Treating Kidney Stones: Percutaneous Nephrolithotomy

Image of kidney stones

Percutaneous nephrolithotomy may be done before, after, or instead of other treatments. If you need this procedure, your doctor will discuss its risks and possible complications. You will be told how to prepare. And you will be told about anesthesia that will keep you pain-free during treatment.

Image of an instrument to crack the kidney stone

Nephrolithotomy with incision

Percutaneous nephrolithotomy removes larger stones through a small incision in your side. Your doctor places a viewing tube through your incision. The stone is sighted, shattered with a special device if needed, and removed. Afterward, you’ll briefly have a small soft tube in your incision. This tube carries urine away from your kidney and out of your body.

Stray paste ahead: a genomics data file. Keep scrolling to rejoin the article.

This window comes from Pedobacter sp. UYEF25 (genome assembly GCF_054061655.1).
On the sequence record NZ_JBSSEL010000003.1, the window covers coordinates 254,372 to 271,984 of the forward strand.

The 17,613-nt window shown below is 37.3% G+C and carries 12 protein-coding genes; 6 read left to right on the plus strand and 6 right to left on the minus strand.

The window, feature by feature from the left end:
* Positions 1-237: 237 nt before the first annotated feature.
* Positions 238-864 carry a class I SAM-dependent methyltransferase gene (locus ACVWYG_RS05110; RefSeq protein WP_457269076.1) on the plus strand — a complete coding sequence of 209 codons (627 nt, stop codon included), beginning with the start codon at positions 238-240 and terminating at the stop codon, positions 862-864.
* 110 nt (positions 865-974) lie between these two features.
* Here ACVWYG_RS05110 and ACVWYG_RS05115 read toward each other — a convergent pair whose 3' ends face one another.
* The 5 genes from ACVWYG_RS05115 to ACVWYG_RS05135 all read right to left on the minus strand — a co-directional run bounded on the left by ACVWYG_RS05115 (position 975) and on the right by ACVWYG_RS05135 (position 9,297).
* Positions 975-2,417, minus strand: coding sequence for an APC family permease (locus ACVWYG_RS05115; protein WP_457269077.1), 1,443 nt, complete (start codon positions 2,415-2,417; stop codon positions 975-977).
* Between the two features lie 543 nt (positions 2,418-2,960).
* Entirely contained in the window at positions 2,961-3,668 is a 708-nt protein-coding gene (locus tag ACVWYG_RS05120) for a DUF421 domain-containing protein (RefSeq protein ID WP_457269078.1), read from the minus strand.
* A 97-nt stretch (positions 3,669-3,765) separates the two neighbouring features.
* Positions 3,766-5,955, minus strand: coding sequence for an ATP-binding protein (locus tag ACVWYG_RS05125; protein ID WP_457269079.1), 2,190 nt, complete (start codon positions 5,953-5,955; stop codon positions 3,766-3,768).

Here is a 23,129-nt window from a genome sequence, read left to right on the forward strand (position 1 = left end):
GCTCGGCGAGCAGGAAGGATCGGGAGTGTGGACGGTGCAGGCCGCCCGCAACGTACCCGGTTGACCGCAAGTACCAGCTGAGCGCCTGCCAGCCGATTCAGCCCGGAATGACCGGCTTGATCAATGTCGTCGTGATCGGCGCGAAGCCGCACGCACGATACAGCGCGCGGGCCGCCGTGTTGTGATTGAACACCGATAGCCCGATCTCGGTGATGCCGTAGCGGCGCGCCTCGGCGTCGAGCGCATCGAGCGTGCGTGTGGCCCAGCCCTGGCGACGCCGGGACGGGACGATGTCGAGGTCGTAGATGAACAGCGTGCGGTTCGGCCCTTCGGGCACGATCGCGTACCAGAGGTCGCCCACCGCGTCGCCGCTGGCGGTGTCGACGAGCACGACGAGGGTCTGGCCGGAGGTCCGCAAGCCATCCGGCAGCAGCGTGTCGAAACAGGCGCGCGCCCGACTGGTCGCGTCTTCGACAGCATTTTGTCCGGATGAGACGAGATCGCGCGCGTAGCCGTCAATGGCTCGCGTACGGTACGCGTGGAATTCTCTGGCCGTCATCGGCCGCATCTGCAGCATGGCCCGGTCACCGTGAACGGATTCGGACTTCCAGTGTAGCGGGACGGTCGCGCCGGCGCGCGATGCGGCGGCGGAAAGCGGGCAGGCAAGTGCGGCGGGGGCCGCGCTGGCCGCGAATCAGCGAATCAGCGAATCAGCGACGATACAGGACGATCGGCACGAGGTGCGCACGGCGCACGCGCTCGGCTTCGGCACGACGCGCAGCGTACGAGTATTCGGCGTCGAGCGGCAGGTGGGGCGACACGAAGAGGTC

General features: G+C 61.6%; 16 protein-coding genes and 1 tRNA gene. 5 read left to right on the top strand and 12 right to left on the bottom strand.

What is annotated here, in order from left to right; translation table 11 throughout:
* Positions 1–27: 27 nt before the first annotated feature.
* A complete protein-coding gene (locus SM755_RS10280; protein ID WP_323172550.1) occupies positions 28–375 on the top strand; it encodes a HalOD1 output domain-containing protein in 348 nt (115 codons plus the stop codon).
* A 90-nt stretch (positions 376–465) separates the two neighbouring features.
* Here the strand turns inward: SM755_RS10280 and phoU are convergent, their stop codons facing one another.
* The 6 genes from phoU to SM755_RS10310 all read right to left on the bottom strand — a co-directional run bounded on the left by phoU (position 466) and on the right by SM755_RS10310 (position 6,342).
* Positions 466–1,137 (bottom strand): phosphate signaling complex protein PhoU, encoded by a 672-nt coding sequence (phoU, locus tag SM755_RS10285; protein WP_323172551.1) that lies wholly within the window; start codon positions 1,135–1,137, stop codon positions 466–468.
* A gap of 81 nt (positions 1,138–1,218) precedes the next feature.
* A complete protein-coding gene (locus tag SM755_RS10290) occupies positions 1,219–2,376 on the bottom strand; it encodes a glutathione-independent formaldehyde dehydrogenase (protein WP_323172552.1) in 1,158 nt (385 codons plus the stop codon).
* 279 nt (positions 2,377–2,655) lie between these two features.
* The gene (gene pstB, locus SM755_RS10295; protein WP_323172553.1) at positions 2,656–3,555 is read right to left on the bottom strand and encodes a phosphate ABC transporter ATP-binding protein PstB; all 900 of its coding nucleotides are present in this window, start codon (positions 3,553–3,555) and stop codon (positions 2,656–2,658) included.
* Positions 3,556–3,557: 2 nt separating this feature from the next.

Image of stone pieces being removed

Your recovery

You may spend 1 day or 3 days in the hospital. The tube in your side will be removed during or shortly after your hospital stay. A follow-up visit in 3 months will ensure that your stone is gone. Later visits will help your doctor spot new stones if any form.

When to call your doctor

Contact your doctor right away if you have:

  • Sudden pain or flank pain

  • A fever over 100.4°F (38°C)

  • Nausea that lasts for days

  • Heavy bleeding when you urinate or through your drainage tube

  • Swelling or redness around your incision